The Georgia Department of Public Health released numbers last week showing the number of prescriptions for opioids written in the state has fallen. But a recent study shows the state has one of the lowest rates of painkiller misuse in the country at 3.7%.
Hawaii has the lowest number of residents who misuse medication at 3.4%, according to a study by River Oaks Treatment. The data for the study came from the Substance Abuse and Mental Health Services Administration's 2017 National Survey on Drug Use and Health.
American Addiction Centers Director of Brand and Design Ruchi Dhami, who leads the team of researchers, said policy is making a difference in Georgia, which is tied with Illinois, Massachusetts and New Jersey for second lowest number of prescription drug misuse in the country.
The Georgia Prescription Drug Monitoring Program was enacted in 2017, giving pharmacists, nurse practitioners, doctors and other prescribers a tool to help prevent addiction.
"It's really designed specifically to combat the opioid abuse that has been happening in the state," Dhami said.
When it was established, the program created an electronic database used to monitor prescribing and dispensing of controlled substances, which helped eliminate duplicative prescribing or overprescribing, Dhami said.
"It really equipped prescribers and pharmacists with information about a patient's controlled substance prescriptions history so that they can be aware of any patterns or signs or red flags that there may be abuse or potential for abuse," she said.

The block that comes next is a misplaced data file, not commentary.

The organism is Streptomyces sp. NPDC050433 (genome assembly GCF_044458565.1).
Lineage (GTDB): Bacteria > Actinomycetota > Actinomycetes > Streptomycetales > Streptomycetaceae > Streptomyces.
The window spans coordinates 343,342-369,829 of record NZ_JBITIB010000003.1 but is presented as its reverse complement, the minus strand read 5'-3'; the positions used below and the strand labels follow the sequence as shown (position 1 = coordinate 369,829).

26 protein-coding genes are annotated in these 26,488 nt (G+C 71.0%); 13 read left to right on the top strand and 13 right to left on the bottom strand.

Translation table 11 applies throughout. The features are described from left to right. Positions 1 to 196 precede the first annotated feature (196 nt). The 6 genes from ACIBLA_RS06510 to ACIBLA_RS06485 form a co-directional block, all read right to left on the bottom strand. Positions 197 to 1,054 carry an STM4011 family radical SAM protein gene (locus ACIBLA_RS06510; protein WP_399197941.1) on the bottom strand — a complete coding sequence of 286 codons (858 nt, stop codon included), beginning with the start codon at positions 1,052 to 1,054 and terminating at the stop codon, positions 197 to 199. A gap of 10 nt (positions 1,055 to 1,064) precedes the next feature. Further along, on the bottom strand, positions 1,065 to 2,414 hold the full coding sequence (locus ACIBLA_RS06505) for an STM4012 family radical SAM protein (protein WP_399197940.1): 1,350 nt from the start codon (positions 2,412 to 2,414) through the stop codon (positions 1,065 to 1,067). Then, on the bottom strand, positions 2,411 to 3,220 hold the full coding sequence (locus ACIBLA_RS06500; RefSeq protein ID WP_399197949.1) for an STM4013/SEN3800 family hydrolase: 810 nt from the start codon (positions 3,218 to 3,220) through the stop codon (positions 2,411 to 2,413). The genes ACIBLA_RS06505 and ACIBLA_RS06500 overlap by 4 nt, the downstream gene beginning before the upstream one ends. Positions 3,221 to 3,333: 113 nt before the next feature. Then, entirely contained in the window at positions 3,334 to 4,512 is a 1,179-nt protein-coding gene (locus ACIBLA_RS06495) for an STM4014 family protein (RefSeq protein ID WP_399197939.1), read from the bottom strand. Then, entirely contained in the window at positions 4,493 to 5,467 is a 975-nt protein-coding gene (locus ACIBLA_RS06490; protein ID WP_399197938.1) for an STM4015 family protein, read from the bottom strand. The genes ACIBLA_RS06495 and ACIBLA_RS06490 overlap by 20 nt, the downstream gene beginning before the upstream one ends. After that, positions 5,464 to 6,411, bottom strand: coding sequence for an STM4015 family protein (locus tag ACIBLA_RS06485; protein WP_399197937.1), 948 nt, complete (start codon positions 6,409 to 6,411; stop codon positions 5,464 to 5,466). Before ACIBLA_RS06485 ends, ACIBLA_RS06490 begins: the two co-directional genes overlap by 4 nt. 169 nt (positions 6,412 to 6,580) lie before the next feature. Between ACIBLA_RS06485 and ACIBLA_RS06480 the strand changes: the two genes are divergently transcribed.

The law requires prescribers — doctors and dentists — to check the database with information about a patient's prescription history. That includes how often they've been prescribed painkillers such as short-acting hydrocodone, which is the most commonly prescribed opioid in Georgia, according to the health department.
In addition to the PDMP, publicity about the dangers of opioids and the expansion of treatment programs may be driving the decreases.
New figures released by the state health department show prescriptions fell 13% from 2016 to 2018 and preliminary numbers also show opioid-related overdose deaths dropped by 12% between 2017 and 2018.
Dhami said that while the state has a low number of prescription medication misuse, policymakers and local leaders should continue to pay attention to drugs of addiction.
"There are dozens of drugs out there that can be misused and can be really addictive," Dhami said. "It's possible that Georgians may be misusing drugs, but a different type instead of prescription drugs."